- 1 English
- 2 Breton
- 3 Danish
- 4 Lojban
- 5 Old Irish
- 6 Palauan
- 7 Welsh
Middle English medd, madd, from Old English gemǣd (“enraged”), from gemād (“silly, mad”), from Proto-Germanic *maidaz (compare Old High German gimeit (“foolish, crazy”), Gothic gamaiþs (gamaiþs, “crippled”)), past participle of *maidijaną (“to cripple, injure”), from Proto-Indo-European *mei (“to change”) (compare Old Irish máel (“bald, dull”), Old Lithuanian ap-maitinti (“to wound”), Sanskrit मेथति (méthati, “he hurts, comes to blows”)).
- Insane; crazy, mentally deranged.
- You want to spend $1000 on a pair of shoes? Are you mad?
- He's got this mad idea that he's irresistible to women.
- I have heard my grandsire say full oft, / Extremity of griefs would make men mad.
- (chiefly US; UK dated + regional) Angry, annoyed.
- Are you mad at me?
- Wildly confused or excited.
- to be mad with terror, lust, or hatred
- Bible, Jer. 1. 88
- It is the land of graven images, and they are mad upon their idols.
- 1787: The Fair Syrian, R. Bage, p.314
- My brother, quiet as a cat, seems perfectly contented with the internal feelings of his felicity. The Marquis, mad as a kitten, is all in motion to express it, from tongue to heel.
- Extremely foolish or unwise; irrational; imprudent.
- (colloquial, usually with for or about) Extremely enthusiastic about; crazy about; infatuated with; overcome with desire for.
- Aren't you just mad for that red dress?
- (of animals) Abnormally ferocious or furious; or, rabid, affected with rabies.
- a mad dog
- (slang, chiefly Northeastern US) Intensifier, signifies an abundance or high quality of a thing; very, much or many.
- I gotta give you mad props for scoring us those tickets. Their lead guitarist has mad skills. There are always mad girls at those parties.
- (of a compass needle) Having impaired polarity.
While within the United States and Canada, the word mad does generally imply anger rather than insanity, such usage is still considered informal. Furthermore, if one is described as having "gone mad" or "went mad", this will unquestionably be taken as denoting insanity, and not anger. Meanwhile, if one "is mad at" something or has "been mad about" something, it will be assumed that they are angered rather than insane. In addition, if the word is understood as being used literally, it will most likely be taken as meaning "insane". Also, in addition to the former, such derivatives as "madness", "madman", "madhouse" and "madly" purely denote insanity, irrespective of whether one is in the Commonwealth or in the United States.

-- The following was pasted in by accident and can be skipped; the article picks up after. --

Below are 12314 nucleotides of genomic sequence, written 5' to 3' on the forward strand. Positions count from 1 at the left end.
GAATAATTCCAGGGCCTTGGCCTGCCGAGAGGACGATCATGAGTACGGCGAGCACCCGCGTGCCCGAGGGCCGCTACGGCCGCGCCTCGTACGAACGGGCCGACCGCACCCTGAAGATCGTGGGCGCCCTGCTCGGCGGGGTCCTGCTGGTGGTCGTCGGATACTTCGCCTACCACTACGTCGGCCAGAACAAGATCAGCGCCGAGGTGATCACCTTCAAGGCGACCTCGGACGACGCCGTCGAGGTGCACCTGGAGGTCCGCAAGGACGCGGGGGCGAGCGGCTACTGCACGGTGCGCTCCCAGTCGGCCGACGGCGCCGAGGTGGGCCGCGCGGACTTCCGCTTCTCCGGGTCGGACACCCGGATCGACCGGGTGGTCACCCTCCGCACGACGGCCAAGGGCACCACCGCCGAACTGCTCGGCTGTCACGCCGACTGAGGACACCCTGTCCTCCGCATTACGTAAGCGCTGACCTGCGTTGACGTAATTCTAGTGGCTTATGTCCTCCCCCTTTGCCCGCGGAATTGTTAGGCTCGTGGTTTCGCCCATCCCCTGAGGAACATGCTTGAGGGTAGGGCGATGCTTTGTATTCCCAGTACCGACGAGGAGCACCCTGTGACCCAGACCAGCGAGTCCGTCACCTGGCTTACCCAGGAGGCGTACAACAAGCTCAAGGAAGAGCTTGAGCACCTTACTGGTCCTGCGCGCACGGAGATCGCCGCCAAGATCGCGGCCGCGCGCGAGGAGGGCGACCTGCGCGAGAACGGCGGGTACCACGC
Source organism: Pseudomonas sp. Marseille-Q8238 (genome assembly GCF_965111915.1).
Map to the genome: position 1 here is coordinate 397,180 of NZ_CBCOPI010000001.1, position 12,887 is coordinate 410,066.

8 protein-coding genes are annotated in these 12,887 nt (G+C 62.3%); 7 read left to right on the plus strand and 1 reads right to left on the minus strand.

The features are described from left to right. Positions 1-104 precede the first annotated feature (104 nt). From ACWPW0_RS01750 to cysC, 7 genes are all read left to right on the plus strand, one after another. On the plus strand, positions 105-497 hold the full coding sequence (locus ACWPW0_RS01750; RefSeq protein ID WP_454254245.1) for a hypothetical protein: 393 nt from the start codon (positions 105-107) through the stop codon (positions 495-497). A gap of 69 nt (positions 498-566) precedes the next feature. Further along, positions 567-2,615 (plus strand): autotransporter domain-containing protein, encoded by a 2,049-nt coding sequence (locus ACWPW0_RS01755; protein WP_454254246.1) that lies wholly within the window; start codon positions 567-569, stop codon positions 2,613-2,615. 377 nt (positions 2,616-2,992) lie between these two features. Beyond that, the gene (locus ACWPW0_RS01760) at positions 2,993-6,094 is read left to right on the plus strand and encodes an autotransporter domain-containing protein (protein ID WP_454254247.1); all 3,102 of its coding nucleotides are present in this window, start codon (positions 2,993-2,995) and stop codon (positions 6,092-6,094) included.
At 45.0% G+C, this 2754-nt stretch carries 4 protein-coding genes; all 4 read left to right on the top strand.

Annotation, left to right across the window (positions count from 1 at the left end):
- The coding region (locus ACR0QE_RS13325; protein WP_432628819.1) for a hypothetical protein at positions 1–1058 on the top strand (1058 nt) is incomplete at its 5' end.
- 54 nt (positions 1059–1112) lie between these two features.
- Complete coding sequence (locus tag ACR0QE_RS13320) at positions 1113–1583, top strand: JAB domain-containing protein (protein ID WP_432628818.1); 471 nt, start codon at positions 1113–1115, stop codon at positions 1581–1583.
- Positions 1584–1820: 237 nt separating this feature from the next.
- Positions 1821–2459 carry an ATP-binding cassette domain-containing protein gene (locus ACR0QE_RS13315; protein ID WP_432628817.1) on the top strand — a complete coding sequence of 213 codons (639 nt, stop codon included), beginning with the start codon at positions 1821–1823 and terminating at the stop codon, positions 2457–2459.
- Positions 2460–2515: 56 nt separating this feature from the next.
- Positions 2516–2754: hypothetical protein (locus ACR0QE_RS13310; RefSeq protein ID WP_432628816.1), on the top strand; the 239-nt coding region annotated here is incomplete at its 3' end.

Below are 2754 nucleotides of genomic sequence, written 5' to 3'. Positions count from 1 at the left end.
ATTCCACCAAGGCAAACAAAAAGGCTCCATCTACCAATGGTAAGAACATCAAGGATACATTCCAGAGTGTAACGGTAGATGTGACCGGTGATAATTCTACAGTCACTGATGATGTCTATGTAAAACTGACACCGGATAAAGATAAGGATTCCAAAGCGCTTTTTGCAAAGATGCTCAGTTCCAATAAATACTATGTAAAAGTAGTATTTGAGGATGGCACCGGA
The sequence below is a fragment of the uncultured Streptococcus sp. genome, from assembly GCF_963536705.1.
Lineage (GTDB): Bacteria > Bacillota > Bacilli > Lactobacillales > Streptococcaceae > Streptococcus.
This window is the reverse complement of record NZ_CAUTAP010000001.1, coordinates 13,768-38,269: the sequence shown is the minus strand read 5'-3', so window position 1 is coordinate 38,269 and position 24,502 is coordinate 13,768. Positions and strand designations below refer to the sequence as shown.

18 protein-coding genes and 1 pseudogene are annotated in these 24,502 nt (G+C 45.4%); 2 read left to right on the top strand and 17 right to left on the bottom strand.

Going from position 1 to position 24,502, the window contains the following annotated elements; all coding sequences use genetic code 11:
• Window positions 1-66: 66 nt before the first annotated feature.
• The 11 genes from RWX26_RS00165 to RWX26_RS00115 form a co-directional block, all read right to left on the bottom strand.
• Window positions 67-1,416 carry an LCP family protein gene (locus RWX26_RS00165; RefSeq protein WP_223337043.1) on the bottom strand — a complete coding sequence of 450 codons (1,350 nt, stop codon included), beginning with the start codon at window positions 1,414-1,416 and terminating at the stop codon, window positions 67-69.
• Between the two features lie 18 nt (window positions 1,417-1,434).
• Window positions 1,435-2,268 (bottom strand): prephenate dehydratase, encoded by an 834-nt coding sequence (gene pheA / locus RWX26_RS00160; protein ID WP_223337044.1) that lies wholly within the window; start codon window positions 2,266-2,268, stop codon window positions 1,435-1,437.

Lastly, within Commonwealth countries other than Canada, mad typically implies the insane or crazy sense more so than the angry sense.
- (insane): See also Wikisaurus:insane
- (angry): See also Wikisaurus:angry
- (slang: Intensifier, much): wicked, mighty, kinda, helluv, hella.
mad (not comparable)
- (slang, New England, New York and Britain, dialect) Intensifier; to a large degree; extremely; exceedingly; very; unbelievably.
- He was driving mad slow.
- It's mad hot today.
- He seems mad keen on her.
- (now colloquial US) To madden, to anger, to frustrate.
mad c (singular definite maden, not used in plural form)
- A type of bread and butter sandwich.